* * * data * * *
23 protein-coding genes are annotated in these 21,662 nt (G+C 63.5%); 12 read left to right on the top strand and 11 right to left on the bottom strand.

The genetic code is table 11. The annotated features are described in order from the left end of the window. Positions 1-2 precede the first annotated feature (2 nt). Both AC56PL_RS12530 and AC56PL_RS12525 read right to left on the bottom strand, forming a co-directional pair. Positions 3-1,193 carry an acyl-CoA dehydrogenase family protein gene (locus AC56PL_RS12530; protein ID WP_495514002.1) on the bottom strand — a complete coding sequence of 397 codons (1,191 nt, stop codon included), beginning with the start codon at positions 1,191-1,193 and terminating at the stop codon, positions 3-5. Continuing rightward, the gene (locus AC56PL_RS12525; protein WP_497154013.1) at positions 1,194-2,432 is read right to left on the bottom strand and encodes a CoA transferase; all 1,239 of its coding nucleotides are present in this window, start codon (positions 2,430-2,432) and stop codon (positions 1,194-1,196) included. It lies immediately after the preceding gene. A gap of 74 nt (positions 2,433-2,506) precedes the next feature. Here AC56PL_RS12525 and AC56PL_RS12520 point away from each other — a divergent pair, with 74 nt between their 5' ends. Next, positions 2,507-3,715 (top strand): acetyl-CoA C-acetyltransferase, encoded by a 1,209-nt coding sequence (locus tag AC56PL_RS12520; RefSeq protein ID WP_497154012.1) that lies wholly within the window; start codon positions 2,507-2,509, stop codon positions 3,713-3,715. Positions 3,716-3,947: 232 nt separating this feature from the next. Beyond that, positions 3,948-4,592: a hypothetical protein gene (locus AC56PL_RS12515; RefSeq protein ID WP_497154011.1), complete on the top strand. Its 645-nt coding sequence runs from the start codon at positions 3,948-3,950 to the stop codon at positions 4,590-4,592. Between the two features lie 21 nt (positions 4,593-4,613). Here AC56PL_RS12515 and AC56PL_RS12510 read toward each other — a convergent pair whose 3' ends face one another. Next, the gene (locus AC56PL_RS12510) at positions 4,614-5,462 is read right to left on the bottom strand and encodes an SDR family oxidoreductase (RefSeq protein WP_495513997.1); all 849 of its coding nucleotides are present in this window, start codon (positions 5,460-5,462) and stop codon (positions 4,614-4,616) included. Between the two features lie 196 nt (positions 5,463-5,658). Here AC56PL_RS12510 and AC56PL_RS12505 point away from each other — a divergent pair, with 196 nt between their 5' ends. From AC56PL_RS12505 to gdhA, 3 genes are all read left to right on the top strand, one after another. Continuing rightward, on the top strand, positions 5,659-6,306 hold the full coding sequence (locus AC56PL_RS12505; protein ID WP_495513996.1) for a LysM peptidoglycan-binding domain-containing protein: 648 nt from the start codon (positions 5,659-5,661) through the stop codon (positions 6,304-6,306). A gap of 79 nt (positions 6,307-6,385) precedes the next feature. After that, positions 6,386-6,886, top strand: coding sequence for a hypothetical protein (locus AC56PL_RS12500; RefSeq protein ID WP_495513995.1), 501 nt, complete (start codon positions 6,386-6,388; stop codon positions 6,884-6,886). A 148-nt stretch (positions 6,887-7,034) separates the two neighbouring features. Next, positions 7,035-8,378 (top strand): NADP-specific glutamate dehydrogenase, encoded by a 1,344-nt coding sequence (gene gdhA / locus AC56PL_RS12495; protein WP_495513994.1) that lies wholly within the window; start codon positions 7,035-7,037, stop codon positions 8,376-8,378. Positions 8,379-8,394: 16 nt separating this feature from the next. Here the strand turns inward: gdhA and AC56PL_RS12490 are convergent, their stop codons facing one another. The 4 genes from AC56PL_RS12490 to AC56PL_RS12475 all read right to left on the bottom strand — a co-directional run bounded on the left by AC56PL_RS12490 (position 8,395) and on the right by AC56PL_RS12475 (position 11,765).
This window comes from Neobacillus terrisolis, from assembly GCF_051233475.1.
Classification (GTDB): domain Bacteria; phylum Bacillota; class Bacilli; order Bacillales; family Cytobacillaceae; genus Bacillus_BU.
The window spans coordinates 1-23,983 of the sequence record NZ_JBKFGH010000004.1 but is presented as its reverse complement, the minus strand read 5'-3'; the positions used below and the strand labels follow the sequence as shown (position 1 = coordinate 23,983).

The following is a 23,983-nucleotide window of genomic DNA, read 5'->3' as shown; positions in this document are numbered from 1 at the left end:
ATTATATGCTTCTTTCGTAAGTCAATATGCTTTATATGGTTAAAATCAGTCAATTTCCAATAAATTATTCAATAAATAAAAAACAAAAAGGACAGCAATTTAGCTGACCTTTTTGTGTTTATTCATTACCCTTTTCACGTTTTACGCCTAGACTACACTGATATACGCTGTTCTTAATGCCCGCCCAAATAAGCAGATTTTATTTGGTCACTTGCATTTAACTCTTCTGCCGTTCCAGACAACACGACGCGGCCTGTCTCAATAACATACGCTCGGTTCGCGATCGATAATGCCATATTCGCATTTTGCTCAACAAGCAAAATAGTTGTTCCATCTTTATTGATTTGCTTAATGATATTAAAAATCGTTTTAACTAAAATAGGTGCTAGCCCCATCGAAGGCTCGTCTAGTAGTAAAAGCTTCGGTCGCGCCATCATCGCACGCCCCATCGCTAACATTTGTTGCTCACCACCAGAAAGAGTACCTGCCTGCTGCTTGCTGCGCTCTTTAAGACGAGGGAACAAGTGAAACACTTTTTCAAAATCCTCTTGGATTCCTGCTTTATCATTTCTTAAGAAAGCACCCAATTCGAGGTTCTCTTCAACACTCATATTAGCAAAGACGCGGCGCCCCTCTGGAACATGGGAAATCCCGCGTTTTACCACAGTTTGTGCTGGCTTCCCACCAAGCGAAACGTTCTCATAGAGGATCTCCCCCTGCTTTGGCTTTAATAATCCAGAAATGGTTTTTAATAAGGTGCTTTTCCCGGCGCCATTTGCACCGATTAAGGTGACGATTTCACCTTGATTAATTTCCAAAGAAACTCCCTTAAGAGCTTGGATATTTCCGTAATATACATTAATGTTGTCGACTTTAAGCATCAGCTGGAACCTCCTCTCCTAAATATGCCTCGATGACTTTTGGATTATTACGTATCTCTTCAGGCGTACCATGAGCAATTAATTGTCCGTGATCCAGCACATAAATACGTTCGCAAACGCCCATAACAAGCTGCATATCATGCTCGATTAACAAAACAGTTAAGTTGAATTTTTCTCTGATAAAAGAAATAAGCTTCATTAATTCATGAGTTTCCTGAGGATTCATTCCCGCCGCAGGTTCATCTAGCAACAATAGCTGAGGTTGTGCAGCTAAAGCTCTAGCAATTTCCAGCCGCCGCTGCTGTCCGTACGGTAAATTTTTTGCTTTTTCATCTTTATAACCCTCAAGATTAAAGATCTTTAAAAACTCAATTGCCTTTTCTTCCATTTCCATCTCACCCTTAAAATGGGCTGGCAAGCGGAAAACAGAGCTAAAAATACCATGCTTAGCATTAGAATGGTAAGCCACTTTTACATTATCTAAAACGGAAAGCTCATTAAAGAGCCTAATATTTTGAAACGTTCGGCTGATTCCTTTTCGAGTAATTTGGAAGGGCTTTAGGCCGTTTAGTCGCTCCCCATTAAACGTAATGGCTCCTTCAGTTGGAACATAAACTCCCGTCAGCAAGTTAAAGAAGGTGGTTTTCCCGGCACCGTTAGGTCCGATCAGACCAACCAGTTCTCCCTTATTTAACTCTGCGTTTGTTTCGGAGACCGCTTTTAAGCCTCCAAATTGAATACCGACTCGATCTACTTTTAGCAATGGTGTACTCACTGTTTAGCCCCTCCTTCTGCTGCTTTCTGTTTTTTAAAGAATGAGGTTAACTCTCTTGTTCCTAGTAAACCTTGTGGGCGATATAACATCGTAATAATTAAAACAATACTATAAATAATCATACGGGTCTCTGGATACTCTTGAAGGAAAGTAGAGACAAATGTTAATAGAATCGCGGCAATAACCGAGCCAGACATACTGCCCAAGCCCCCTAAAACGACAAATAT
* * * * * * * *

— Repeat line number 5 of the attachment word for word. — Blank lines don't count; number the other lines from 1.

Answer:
The window spans coordinates 1-23,983 of the sequence record NZ_JBKFGH010000004.1 but is presented as its reverse complement, the minus strand read 5'-3'; the positions used below and the strand labels follow the sequence as shown (position 1 = coordinate 23,983).